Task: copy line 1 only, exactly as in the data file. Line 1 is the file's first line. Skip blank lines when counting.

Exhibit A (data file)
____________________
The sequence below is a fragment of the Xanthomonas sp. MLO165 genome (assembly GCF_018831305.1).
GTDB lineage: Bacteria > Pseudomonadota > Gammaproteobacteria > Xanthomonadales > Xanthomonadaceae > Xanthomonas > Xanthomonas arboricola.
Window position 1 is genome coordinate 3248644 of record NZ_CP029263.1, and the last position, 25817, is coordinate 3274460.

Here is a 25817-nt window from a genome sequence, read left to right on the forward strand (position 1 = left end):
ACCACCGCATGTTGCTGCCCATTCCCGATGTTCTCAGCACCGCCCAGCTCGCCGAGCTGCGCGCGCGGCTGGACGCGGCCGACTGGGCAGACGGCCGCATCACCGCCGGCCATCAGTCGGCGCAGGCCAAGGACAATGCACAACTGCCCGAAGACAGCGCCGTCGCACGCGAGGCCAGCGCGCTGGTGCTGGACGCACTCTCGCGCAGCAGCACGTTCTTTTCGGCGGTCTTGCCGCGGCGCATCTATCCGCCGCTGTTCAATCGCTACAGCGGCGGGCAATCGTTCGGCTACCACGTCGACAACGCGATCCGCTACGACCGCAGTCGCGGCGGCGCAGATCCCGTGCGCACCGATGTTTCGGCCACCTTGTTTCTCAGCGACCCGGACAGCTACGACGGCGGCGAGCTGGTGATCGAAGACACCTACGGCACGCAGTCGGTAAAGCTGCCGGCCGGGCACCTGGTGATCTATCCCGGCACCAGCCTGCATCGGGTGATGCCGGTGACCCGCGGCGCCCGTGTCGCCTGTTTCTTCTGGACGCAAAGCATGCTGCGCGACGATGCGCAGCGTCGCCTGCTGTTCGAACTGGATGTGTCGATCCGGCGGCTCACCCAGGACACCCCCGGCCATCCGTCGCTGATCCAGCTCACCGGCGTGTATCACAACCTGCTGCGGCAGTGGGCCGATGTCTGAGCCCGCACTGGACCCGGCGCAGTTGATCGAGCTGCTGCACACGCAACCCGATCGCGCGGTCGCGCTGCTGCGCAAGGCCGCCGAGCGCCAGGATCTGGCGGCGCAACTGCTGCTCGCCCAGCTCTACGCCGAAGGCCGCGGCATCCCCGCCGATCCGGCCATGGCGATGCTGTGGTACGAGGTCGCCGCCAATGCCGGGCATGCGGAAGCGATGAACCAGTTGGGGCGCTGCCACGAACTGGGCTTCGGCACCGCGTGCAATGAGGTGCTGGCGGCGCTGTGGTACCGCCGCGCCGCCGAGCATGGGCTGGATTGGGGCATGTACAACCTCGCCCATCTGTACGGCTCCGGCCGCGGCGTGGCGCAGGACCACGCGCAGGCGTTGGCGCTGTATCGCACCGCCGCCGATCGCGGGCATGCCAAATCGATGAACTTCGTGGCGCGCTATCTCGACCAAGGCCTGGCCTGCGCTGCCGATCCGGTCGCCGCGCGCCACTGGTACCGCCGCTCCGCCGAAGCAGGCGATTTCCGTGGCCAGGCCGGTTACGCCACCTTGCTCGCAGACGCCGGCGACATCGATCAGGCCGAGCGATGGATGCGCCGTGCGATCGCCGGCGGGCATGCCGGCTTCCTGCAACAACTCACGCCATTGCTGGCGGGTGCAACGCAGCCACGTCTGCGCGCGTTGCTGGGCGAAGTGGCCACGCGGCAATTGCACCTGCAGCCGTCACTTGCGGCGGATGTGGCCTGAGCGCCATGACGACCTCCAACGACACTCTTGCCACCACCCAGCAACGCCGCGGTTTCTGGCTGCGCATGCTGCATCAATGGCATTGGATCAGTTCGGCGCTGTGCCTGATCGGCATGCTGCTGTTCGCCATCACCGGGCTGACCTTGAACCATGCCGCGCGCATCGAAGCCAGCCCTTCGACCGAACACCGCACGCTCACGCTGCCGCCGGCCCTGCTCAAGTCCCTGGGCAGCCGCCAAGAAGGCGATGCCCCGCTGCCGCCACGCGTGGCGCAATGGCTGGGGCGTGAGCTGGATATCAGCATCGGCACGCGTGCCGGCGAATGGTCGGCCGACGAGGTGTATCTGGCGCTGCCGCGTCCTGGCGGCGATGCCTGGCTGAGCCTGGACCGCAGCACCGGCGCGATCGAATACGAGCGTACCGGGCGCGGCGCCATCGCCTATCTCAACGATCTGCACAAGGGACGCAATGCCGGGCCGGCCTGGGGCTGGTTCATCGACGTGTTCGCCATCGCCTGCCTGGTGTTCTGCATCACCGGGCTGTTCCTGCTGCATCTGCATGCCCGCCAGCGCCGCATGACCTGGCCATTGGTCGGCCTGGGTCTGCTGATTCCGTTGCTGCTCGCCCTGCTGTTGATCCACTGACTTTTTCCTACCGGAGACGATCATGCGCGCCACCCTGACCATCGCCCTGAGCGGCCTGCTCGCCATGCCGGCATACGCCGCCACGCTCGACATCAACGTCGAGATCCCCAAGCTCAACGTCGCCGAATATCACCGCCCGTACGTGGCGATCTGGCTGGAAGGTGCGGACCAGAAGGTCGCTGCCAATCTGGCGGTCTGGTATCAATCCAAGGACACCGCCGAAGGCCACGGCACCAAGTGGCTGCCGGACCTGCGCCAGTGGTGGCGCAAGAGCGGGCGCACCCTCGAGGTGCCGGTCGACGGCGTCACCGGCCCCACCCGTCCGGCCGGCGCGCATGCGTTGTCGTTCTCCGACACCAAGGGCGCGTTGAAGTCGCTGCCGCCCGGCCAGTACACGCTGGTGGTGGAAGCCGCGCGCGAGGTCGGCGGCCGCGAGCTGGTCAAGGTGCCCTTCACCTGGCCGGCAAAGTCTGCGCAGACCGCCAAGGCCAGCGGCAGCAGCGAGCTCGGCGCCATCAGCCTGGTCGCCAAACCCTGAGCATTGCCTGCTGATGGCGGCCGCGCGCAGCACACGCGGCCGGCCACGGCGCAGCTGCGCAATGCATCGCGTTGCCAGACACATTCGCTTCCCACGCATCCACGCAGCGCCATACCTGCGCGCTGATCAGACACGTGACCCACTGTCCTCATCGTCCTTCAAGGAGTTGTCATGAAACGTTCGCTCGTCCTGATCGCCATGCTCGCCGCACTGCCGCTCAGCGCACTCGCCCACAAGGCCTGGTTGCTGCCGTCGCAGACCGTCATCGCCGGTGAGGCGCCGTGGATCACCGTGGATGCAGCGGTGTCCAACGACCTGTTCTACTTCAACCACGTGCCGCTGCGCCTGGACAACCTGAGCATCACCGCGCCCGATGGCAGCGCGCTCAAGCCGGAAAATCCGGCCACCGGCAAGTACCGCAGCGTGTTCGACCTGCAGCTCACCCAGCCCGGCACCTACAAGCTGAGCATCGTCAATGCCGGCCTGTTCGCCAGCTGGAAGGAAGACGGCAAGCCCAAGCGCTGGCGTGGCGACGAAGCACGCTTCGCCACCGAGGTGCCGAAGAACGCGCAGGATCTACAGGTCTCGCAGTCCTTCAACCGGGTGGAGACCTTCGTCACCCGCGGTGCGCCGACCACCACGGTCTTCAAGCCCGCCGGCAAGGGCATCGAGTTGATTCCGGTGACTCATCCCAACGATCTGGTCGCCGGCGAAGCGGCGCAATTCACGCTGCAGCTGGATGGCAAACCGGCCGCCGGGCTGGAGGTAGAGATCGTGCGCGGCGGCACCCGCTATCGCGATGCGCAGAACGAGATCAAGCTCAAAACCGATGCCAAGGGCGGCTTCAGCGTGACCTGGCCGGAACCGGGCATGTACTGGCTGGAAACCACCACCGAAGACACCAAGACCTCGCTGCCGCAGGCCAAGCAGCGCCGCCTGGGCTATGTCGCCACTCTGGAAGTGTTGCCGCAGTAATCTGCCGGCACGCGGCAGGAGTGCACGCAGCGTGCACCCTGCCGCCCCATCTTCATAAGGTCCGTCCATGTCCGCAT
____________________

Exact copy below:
The sequence below is a fragment of the Xanthomonas sp. MLO165 genome (assembly GCF_018831305.1).